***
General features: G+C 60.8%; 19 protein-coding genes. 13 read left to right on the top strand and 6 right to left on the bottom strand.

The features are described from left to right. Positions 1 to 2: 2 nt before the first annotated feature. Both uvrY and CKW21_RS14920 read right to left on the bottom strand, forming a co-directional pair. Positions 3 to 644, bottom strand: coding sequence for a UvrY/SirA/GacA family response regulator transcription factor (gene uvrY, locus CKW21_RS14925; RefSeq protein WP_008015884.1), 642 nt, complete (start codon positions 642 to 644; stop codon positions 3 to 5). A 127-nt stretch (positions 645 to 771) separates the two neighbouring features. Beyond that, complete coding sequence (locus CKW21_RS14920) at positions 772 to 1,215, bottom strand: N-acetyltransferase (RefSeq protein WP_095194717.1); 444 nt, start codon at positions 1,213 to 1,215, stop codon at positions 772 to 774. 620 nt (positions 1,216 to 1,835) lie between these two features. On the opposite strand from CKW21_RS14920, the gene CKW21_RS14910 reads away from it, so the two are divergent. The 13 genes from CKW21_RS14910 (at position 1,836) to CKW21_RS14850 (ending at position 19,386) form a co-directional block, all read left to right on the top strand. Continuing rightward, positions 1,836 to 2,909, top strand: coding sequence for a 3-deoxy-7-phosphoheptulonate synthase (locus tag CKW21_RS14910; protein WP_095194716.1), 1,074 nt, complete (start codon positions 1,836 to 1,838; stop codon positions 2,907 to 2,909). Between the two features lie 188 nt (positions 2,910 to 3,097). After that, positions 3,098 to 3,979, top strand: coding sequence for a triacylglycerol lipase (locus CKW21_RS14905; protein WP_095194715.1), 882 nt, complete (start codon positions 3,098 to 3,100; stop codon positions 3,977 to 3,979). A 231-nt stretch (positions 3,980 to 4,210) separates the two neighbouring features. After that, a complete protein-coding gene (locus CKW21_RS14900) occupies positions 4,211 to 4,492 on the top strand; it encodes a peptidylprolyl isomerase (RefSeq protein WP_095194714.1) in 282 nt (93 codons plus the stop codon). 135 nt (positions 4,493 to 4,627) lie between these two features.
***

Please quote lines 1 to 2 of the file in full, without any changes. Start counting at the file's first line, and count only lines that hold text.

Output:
General features: G+C 60.8%; 19 protein-coding genes. 13 read left to right on the top strand and 6 right to left on the bottom strand.

The features are described from left to right. Positions 1 to 2: 2 nt before the first annotated feature. Both uvrY and CKW21_RS14920 read right to left on the bottom strand, forming a co-directional pair. Positions 3 to 644, bottom strand: coding sequence for a UvrY/SirA/GacA family response regulator transcription factor (gene uvrY, locus CKW21_RS14925; RefSeq protein WP_008015884.1), 642 nt, complete (start codon positions 642 to 644; stop codon positions 3 to 5). A 127-nt stretch (positions 645 to 771) separates the two neighbouring features. Beyond that, complete coding sequence (locus CKW21_RS14920) at positions 772 to 1,215, bottom strand: N-acetyltransferase (RefSeq protein WP_095194717.1); 444 nt, start codon at positions 1,213 to 1,215, stop codon at positions 772 to 774. 620 nt (positions 1,216 to 1,835) lie between these two features. On the opposite strand from CKW21_RS14920, the gene CKW21_RS14910 reads away from it, so the two are divergent. The 13 genes from CKW21_RS14910 (at position 1,836) to CKW21_RS14850 (ending at position 19,386) form a co-directional block, all read left to right on the top strand. Continuing rightward, positions 1,836 to 2,909, top strand: coding sequence for a 3-deoxy-7-phosphoheptulonate synthase (locus tag CKW21_RS14910; protein WP_095194716.1), 1,074 nt, complete (start codon positions 1,836 to 1,838; stop codon positions 2,907 to 2,909). Between the two features lie 188 nt (positions 2,910 to 3,097). After that, positions 3,098 to 3,979, top strand: coding sequence for a triacylglycerol lipase (locus CKW21_RS14905; protein WP_095194715.1), 882 nt, complete (start codon positions 3,098 to 3,100; stop codon positions 3,977 to 3,979). A 231-nt stretch (positions 3,980 to 4,210) separates the two neighbouring features. After that, a complete protein-coding gene (locus CKW21_RS14900) occupies positions 4,211 to 4,492 on the top strand; it encodes a peptidylprolyl isomerase (RefSeq protein WP_095194714.1) in 282 nt (93 codons plus the stop codon). 135 nt (positions 4,493 to 4,627) lie between these two features.